The Internet

Is my personal and sensitive information safe?
By Mark Mathieson

The security of our personal information has never been under more threat and yet we continue to transmit our details, pictures and private information over the Internet.

We often do this using email or by sharing our photos in various ways such as SMS or Instagram. Our messages and photos traverse the Internet and normally find their way to their intended destination – or so we hope!

All the while, we often do so without thinking about who could be trying to access the information and how well secured it is. Even more worrying is that our sensitive information may pass through many servers located in different countries before it gets to its destination.

Do you trust the Internet?

Research tells us that over 90% of people do not trust the Internet. When you look at some of the facts, it is not surprising.

One example was the “Heartbleed” vulnerability, which went undetected for 2 years before it was discovered in April 2014. An estimated 60% of the Internet may have been affected including some of the best known companies such as Google, Netflix, NASA and Instagram.

Some of the biggest data loses in recent years include Sony Playstation (77 million people), Target (70 million) and Adobe (38 million).

The trend continues with Malware that attack iPhones breaking into the top 20 most virulent threats and a dangerous Android banking Trojan (Acecard) capable of attacking nearly 50 different online financial apps and services.

The main problem is that your information is valuable. Companies harvest it and store it away for future use. The mere fact that it is there, leaves you vulnerable.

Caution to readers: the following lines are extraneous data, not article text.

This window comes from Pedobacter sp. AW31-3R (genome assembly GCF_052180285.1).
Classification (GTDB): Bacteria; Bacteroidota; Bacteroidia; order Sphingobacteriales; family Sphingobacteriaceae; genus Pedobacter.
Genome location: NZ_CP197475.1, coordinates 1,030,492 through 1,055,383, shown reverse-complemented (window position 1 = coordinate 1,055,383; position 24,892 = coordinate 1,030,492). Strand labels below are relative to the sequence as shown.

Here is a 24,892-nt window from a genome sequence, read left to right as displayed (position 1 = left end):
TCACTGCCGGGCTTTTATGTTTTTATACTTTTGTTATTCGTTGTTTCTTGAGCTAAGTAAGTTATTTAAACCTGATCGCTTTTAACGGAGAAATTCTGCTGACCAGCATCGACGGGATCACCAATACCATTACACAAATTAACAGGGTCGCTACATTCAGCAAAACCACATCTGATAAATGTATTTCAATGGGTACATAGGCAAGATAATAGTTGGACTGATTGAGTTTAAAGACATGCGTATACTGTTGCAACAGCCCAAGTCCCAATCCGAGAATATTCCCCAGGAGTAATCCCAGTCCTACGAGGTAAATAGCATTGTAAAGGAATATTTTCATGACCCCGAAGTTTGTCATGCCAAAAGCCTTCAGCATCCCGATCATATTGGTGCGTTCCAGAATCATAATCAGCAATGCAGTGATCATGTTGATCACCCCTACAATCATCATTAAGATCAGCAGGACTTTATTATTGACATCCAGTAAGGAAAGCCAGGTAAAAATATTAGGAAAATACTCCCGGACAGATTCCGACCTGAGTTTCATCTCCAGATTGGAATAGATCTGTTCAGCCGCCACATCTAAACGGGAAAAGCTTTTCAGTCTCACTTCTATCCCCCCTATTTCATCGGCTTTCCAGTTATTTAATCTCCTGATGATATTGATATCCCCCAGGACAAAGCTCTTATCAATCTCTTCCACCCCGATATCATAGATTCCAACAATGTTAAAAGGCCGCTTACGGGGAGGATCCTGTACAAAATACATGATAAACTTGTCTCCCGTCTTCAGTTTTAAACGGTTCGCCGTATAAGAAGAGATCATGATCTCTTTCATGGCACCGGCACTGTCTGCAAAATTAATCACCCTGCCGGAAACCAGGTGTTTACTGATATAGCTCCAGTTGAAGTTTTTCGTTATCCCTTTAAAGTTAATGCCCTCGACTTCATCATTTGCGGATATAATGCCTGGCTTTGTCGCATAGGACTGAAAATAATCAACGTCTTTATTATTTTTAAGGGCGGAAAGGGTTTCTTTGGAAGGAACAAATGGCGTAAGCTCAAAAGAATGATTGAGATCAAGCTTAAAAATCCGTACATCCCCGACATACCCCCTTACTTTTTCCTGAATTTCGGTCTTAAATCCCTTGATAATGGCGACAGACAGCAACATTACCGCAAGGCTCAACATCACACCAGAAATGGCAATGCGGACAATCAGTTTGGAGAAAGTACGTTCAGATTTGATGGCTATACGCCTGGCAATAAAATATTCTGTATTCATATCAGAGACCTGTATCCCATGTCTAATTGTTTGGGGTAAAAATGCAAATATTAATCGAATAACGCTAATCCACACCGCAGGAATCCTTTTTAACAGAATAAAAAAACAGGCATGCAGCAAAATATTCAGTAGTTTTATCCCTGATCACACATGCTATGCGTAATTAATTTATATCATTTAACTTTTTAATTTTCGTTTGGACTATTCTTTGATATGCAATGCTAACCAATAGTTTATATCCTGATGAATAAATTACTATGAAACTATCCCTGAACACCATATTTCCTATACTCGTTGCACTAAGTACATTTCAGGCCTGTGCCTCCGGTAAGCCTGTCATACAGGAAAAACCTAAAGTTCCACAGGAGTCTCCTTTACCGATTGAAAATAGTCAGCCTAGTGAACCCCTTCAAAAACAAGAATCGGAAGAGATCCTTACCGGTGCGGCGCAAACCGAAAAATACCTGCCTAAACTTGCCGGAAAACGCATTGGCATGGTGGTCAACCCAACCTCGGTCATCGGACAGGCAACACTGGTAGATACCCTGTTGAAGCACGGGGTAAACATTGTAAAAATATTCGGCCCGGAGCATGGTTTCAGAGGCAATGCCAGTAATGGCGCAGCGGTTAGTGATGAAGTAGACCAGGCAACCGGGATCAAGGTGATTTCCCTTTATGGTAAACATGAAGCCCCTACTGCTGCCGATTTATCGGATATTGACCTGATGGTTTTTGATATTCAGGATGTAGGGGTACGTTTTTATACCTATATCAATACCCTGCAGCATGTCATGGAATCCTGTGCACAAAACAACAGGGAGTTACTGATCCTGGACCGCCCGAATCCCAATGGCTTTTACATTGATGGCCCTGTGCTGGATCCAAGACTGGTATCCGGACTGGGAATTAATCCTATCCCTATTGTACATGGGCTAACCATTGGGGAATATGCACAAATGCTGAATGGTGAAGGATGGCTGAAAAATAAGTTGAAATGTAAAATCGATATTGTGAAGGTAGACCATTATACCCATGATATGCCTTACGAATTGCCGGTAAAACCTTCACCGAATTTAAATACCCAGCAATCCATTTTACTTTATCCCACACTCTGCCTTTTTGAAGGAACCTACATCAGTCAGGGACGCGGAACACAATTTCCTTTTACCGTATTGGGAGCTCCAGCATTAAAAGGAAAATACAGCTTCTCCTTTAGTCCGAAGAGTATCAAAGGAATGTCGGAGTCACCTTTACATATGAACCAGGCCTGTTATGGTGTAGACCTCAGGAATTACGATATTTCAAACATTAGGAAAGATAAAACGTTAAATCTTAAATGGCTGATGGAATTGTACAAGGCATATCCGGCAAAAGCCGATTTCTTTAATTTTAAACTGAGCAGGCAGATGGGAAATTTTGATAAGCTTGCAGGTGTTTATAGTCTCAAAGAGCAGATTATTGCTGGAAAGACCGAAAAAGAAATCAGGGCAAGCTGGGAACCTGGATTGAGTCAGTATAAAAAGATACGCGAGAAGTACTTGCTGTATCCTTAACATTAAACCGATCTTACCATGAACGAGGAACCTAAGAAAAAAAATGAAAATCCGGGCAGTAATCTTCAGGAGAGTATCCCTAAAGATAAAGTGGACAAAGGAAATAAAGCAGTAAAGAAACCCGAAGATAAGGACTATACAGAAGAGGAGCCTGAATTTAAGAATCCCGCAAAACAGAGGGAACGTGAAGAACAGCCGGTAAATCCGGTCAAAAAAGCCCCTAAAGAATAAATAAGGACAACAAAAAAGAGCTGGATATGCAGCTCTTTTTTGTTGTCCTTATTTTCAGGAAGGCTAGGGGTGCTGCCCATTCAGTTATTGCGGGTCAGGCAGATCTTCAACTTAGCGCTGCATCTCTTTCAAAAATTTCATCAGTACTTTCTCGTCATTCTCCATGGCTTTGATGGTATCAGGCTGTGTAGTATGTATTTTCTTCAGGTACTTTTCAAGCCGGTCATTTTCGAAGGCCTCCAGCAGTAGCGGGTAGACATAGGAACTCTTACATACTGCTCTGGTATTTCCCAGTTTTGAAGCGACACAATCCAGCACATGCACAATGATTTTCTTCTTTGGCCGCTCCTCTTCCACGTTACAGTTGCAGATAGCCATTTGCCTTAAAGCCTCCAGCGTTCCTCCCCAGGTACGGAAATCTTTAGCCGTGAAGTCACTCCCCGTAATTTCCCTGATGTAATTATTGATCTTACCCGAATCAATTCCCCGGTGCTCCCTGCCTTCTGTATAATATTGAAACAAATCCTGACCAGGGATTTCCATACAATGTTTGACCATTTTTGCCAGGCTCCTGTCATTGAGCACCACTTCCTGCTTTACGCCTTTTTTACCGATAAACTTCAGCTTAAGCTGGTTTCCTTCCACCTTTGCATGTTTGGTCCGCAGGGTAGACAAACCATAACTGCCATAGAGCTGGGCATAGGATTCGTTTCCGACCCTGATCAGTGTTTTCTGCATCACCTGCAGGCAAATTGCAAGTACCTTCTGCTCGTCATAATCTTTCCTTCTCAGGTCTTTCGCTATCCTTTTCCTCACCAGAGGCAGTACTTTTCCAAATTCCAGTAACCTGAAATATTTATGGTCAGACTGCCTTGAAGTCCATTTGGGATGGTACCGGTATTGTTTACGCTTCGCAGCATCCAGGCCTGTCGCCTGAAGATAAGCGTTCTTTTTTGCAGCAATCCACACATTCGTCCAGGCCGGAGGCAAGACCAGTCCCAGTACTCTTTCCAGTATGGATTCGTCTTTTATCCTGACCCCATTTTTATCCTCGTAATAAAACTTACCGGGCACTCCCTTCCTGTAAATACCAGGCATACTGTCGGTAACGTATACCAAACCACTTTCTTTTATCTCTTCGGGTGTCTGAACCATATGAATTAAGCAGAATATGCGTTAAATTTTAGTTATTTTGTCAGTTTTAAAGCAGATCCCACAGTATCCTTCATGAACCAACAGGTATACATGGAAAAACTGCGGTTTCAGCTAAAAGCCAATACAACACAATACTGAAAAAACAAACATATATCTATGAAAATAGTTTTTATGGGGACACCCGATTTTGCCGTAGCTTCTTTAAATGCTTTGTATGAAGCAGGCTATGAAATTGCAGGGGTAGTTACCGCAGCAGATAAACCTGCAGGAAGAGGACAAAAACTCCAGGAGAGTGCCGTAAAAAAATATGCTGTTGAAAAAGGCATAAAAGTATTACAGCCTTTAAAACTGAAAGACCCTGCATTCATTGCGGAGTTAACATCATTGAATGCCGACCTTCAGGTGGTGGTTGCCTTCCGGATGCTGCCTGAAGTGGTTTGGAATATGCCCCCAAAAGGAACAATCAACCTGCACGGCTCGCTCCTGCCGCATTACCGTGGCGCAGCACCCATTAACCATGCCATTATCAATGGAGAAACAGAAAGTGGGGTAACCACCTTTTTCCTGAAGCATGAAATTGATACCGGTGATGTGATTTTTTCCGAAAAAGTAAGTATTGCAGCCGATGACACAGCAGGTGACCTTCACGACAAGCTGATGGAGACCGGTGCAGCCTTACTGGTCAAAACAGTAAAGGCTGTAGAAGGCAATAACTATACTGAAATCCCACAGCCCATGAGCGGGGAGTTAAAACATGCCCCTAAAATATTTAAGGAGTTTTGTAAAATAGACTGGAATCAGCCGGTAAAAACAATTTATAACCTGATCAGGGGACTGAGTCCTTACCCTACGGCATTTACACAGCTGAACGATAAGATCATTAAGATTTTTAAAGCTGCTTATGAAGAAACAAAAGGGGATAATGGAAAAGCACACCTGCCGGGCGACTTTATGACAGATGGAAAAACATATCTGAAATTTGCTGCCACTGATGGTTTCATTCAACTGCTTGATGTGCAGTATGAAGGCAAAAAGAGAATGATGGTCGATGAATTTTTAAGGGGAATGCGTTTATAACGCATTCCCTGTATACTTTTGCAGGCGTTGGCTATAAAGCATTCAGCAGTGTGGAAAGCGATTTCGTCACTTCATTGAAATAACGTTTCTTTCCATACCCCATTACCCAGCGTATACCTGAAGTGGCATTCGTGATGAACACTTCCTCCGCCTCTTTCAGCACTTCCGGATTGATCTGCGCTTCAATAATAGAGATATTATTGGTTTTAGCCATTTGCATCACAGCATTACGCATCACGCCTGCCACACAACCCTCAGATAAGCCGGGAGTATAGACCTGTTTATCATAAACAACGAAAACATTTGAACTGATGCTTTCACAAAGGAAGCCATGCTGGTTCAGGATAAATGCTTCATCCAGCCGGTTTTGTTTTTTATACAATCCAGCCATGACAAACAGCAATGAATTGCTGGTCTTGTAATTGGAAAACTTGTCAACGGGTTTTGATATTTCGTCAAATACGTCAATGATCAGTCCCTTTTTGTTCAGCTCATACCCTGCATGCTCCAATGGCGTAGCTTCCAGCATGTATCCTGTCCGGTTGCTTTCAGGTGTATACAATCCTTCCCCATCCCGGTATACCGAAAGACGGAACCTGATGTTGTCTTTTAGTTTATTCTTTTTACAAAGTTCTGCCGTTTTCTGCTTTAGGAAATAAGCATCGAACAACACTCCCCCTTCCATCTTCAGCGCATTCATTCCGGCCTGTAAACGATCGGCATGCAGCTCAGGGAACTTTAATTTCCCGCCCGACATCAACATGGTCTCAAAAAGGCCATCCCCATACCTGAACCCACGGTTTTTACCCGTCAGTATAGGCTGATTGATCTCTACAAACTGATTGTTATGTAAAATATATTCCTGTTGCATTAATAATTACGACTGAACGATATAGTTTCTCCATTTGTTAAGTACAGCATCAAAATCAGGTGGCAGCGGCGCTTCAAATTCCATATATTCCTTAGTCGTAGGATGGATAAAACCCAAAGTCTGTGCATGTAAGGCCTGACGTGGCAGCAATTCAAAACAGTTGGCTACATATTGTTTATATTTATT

What can you do to help?

There are some simple things that will reduce your risk, including:

  • Ensure you have a strong password that includes capitals, numbers and ^!@.
  • Never re-use a password on different websites
  • Change your passwords regularly
  • Encrypt your personal data
  • Keep an encrypted copy somewhere safe – not on the Internet
  • Don’t accept device or App permissions you don’t understand
  • Don’t send personal information or private pictures by email
  • Don’t open or act on emails that are too good to be true
  • If in doubt stop, think and then stop.
I need to send some personal information – how best to do it?

I was recently asked by a doctor how to safely send a photo of a medical condition (without any specific patient information) to another doctor for a second opinion.

There are a few ways that this can be done. Traditionally, encrypting the email ensures that the contents are very difficult to access, however this is often cumbersome and doesn’t guarantee delivery. It also assumes that the recipient has the necessary decryption tools to open it. There are a variety of Apps that will make this easier.

More recently, services such as Note-Mail let you compose and safely store a message, documents and photos and then notify the recipients that there is something for them to read. This method ensures that the message is not transmitted and also has the benefit of being tracked and safely recalled or deleted before it is accessed, if sent in error. This method works for anyone who wants to keep a message, document or photo private, secret or confidential such as lawyers, doctors, conveyancers or just everyday people that don’t completely trust the Internet.

Give it a go with a 2 week FREE TRIAL.

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